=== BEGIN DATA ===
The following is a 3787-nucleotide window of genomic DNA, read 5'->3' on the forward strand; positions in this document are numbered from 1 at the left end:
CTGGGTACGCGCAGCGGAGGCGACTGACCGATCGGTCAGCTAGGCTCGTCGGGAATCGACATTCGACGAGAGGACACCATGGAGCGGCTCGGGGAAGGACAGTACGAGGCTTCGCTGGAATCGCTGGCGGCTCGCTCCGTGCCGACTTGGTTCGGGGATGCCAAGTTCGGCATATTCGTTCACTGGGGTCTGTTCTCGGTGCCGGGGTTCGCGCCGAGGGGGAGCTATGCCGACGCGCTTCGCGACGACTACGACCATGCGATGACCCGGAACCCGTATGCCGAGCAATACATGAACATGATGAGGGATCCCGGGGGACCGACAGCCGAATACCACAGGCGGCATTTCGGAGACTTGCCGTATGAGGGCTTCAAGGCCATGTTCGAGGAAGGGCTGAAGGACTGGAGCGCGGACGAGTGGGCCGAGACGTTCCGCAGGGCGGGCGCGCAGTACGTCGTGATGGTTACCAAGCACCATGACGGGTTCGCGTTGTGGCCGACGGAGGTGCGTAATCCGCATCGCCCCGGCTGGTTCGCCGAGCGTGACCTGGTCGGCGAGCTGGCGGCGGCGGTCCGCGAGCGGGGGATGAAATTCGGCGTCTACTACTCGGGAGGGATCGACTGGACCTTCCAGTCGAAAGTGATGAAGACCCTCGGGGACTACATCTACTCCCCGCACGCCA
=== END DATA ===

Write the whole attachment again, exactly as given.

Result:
The following is a 3787-nucleotide window of genomic DNA, read 5'->3' on the forward strand; positions in this document are numbered from 1 at the left end:
CTGGGTACGCGCAGCGGAGGCGACTGACCGATCGGTCAGCTAGGCTCGTCGGGAATCGACATTCGACGAGAGGACACCATGGAGCGGCTCGGGGAAGGACAGTACGAGGCTTCGCTGGAATCGCTGGCGGCTCGCTCCGTGCCGACTTGGTTCGGGGATGCCAAGTTCGGCATATTCGTTCACTGGGGTCTGTTCTCGGTGCCGGGGTTCGCGCCGAGGGGGAGCTATGCCGACGCGCTTCGCGACGACTACGACCATGCGATGACCCGGAACCCGTATGCCGAGCAATACATGAACATGATGAGGGATCCCGGGGGACCGACAGCCGAATACCACAGGCGGCATTTCGGAGACTTGCCGTATGAGGGCTTCAAGGCCATGTTCGAGGAAGGGCTGAAGGACTGGAGCGCGGACGAGTGGGCCGAGACGTTCCGCAGGGCGGGCGCGCAGTACGTCGTGATGGTTACCAAGCACCATGACGGGTTCGCGTTGTGGCCGACGGAGGTGCGTAATCCGCATCGCCCCGGCTGGTTCGCCGAGCGTGACCTGGTCGGCGAGCTGGCGGCGGCGGTCCGCGAGCGGGGGATGAAATTCGGCGTCTACTACTCGGGAGGGATCGACTGGACCTTCCAGTCGAAAGTGATGAAGACCCTCGGGGACTACATCTACTCCCCGCACGCCA